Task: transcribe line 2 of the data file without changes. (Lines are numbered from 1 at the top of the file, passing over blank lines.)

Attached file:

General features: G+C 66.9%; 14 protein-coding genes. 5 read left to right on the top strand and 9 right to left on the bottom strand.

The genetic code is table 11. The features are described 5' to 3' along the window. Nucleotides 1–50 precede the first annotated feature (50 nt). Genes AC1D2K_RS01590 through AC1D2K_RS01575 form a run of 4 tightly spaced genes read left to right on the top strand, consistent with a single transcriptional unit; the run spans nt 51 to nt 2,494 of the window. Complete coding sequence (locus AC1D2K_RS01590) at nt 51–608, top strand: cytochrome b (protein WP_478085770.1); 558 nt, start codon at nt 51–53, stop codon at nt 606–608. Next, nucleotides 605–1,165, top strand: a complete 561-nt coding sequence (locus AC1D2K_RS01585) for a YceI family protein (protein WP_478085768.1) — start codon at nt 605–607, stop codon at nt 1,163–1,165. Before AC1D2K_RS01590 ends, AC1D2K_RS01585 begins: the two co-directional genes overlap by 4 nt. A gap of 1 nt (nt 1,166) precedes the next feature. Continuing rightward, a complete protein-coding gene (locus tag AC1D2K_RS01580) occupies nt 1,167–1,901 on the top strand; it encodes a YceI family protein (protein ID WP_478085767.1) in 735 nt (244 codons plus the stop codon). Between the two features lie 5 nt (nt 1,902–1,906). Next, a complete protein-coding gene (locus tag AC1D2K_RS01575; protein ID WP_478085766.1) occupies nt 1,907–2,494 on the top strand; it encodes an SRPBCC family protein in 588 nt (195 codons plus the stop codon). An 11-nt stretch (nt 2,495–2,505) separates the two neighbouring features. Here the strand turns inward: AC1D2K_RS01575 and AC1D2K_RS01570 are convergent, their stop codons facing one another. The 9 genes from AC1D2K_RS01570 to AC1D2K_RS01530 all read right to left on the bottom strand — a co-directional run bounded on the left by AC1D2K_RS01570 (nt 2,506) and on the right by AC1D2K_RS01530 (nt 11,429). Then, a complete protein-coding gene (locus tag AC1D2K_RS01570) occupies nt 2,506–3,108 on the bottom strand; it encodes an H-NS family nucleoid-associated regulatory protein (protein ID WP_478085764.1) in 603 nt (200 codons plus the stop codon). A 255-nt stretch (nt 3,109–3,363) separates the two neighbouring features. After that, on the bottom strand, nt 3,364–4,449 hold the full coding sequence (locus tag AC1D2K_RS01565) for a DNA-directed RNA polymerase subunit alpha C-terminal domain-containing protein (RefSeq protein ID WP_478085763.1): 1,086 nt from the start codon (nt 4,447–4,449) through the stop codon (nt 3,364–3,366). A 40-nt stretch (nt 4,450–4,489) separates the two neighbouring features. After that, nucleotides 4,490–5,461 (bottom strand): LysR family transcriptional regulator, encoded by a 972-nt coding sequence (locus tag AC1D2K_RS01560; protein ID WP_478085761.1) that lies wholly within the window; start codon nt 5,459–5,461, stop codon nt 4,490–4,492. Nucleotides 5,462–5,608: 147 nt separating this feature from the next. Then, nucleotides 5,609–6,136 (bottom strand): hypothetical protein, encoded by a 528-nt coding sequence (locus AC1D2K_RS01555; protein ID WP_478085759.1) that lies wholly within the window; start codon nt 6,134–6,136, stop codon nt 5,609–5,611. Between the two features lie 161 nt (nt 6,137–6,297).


The genetic code is table 11. The features are described 5' to 3' along the window. Nucleotides 1–50 precede the first annotated feature (50 nt). Genes AC1D2K_RS01590 through AC1D2K_RS01575 form a run of 4 tightly spaced genes read left to right on the top strand, consistent with a single transcriptional unit; the run spans nt 51 to nt 2,494 of the window. Complete coding sequence (locus AC1D2K_RS01590) at nt 51–608, top strand: cytochrome b (protein WP_478085770.1); 558 nt, start codon at nt 51–53, stop codon at nt 606–608. Next, nucleotides 605–1,165, top strand: a complete 561-nt coding sequence (locus AC1D2K_RS01585) for a YceI family protein (protein WP_478085768.1) — start codon at nt 605–607, stop codon at nt 1,163–1,165. Before AC1D2K_RS01590 ends, AC1D2K_RS01585 begins: the two co-directional genes overlap by 4 nt. A gap of 1 nt (nt 1,166) precedes the next feature. Continuing rightward, a complete protein-coding gene (locus tag AC1D2K_RS01580) occupies nt 1,167–1,901 on the top strand; it encodes a YceI family protein (protein ID WP_478085767.1) in 735 nt (244 codons plus the stop codon). Between the two features lie 5 nt (nt 1,902–1,906). Next, a complete protein-coding gene (locus tag AC1D2K_RS01575; protein ID WP_478085766.1) occupies nt 1,907–2,494 on the top strand; it encodes an SRPBCC family protein in 588 nt (195 codons plus the stop codon). An 11-nt stretch (nt 2,495–2,505) separates the two neighbouring features. Here the strand turns inward: AC1D2K_RS01575 and AC1D2K_RS01570 are convergent, their stop codons facing one another. The 9 genes from AC1D2K_RS01570 to AC1D2K_RS01530 all read right to left on the bottom strand — a co-directional run bounded on the left by AC1D2K_RS01570 (nt 2,506) and on the right by AC1D2K_RS01530 (nt 11,429). Then, a complete protein-coding gene (locus tag AC1D2K_RS01570) occupies nt 2,506–3,108 on the bottom strand; it encodes an H-NS family nucleoid-associated regulatory protein (protein ID WP_478085764.1) in 603 nt (200 codons plus the stop codon). A 255-nt stretch (nt 3,109–3,363) separates the two neighbouring features. After that, on the bottom strand, nt 3,364–4,449 hold the full coding sequence (locus tag AC1D2K_RS01565) for a DNA-directed RNA polymerase subunit alpha C-terminal domain-containing protein (RefSeq protein ID WP_478085763.1): 1,086 nt from the start codon (nt 4,447–4,449) through the stop codon (nt 3,364–3,366). A 40-nt stretch (nt 4,450–4,489) separates the two neighbouring features. After that, nucleotides 4,490–5,461 (bottom strand): LysR family transcriptional regulator, encoded by a 972-nt coding sequence (locus tag AC1D2K_RS01560; protein ID WP_478085761.1) that lies wholly within the window; start codon nt 5,459–5,461, stop codon nt 4,490–4,492. Nucleotides 5,462–5,608: 147 nt separating this feature from the next. Then, nucleotides 5,609–6,136 (bottom strand): hypothetical protein, encoded by a 528-nt coding sequence (locus AC1D2K_RS01555; protein ID WP_478085759.1) that lies wholly within the window; start codon nt 6,134–6,136, stop codon nt 5,609–5,611. Between the two features lie 161 nt (nt 6,137–6,297).